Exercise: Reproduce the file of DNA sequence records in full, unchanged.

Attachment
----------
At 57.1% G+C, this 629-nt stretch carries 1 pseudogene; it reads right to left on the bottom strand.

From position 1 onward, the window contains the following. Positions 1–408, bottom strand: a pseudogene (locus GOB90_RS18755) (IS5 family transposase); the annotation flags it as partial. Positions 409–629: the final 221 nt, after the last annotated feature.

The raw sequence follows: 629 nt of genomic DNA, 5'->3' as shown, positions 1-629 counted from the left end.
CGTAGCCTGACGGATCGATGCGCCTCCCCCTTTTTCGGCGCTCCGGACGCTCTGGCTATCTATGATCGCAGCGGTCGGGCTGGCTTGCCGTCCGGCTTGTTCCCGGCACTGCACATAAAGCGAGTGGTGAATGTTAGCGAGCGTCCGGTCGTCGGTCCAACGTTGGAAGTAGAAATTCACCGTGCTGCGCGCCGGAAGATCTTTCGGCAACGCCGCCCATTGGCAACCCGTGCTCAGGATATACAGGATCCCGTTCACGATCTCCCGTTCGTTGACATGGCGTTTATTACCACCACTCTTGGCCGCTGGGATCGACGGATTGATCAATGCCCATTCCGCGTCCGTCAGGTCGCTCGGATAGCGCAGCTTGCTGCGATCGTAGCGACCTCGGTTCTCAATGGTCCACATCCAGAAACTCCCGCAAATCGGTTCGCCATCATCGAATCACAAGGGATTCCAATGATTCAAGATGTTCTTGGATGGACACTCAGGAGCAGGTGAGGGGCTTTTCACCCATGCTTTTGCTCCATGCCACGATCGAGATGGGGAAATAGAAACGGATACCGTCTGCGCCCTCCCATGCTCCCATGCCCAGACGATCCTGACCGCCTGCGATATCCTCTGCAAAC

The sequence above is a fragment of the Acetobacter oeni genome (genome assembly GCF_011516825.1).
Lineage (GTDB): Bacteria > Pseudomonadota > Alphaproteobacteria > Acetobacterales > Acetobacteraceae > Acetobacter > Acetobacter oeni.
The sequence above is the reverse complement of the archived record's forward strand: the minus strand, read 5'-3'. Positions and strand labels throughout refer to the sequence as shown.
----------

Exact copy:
At 57.1% G+C, this 629-nt stretch carries 1 pseudogene; it reads right to left on the bottom strand.

From position 1 onward, the window contains the following. Positions 1–408, bottom strand: a pseudogene (locus GOB90_RS18755) (IS5 family transposase); the annotation flags it as partial. Positions 409–629: the final 221 nt, after the last annotated feature.

The raw sequence follows: 629 nt of genomic DNA, 5'->3' as shown, positions 1-629 counted from the left end.
CGTAGCCTGACGGATCGATGCGCCTCCCCCTTTTTCGGCGCTCCGGACGCTCTGGCTATCTATGATCGCAGCGGTCGGGCTGGCTTGCCGTCCGGCTTGTTCCCGGCACTGCACATAAAGCGAGTGGTGAATGTTAGCGAGCGTCCGGTCGTCGGTCCAACGTTGGAAGTAGAAATTCACCGTGCTGCGCGCCGGAAGATCTTTCGGCAACGCCGCCCATTGGCAACCCGTGCTCAGGATATACAGGATCCCGTTCACGATCTCCCGTTCGTTGACATGGCGTTTATTACCACCACTCTTGGCCGCTGGGATCGACGGATTGATCAATGCCCATTCCGCGTCCGTCAGGTCGCTCGGATAGCGCAGCTTGCTGCGATCGTAGCGACCTCGGTTCTCAATGGTCCACATCCAGAAACTCCCGCAAATCGGTTCGCCATCATCGAATCACAAGGGATTCCAATGATTCAAGATGTTCTTGGATGGACACTCAGGAGCAGGTGAGGGGCTTTTCACCCATGCTTTTGCTCCATGCCACGATCGAGATGGGGAAATAGAAACGGATACCGTCTGCGCCCTCCCATGCTCCCATGCCCAGACGATCCTGACCGCCTGCGATATCCTCTGCAAAC

The sequence above is a fragment of the Acetobacter oeni genome (genome assembly GCF_011516825.1).
Lineage (GTDB): Bacteria > Pseudomonadota > Alphaproteobacteria > Acetobacterales > Acetobacteraceae > Acetobacter > Acetobacter oeni.
The sequence above is the reverse complement of the archived record's forward strand: the minus strand, read 5'-3'. Positions and strand labels throughout refer to the sequence as shown.